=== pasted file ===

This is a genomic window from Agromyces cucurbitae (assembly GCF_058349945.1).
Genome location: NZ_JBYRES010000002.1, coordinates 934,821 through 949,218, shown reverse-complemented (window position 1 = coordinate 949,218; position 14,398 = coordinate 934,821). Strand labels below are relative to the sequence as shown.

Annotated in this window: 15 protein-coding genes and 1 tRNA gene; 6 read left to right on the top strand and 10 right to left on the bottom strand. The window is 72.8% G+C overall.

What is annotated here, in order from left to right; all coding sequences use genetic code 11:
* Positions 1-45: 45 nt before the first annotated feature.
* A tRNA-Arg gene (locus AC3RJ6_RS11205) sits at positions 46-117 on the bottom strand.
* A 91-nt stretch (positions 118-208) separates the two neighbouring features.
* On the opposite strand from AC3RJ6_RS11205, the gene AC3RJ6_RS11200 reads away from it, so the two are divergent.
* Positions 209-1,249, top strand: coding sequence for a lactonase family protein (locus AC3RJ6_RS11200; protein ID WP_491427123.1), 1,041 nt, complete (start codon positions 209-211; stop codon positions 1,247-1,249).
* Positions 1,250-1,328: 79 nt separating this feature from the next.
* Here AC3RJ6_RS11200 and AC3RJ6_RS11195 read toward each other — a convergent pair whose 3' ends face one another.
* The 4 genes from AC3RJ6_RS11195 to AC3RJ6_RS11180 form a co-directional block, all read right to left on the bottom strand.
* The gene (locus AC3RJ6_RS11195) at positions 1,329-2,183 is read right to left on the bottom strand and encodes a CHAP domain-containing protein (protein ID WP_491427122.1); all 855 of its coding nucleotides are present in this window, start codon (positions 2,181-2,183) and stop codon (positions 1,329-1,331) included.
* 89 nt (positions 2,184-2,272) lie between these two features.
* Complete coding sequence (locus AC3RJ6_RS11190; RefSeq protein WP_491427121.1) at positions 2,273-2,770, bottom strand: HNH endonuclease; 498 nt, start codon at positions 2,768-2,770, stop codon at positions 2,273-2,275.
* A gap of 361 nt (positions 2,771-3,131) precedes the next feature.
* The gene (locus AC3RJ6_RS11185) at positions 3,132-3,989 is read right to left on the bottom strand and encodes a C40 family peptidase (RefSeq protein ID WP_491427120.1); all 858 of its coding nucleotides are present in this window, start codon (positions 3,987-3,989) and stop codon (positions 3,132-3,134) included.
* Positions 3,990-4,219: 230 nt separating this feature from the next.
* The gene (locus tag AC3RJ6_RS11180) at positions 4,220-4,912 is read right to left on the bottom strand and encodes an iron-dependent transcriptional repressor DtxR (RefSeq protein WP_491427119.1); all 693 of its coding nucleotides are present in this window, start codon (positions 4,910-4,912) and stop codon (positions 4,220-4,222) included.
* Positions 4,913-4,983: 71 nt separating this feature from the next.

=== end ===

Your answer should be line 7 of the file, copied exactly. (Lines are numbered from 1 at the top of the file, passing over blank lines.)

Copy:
* A 91-nt stretch (positions 118-208) separates the two neighbouring features.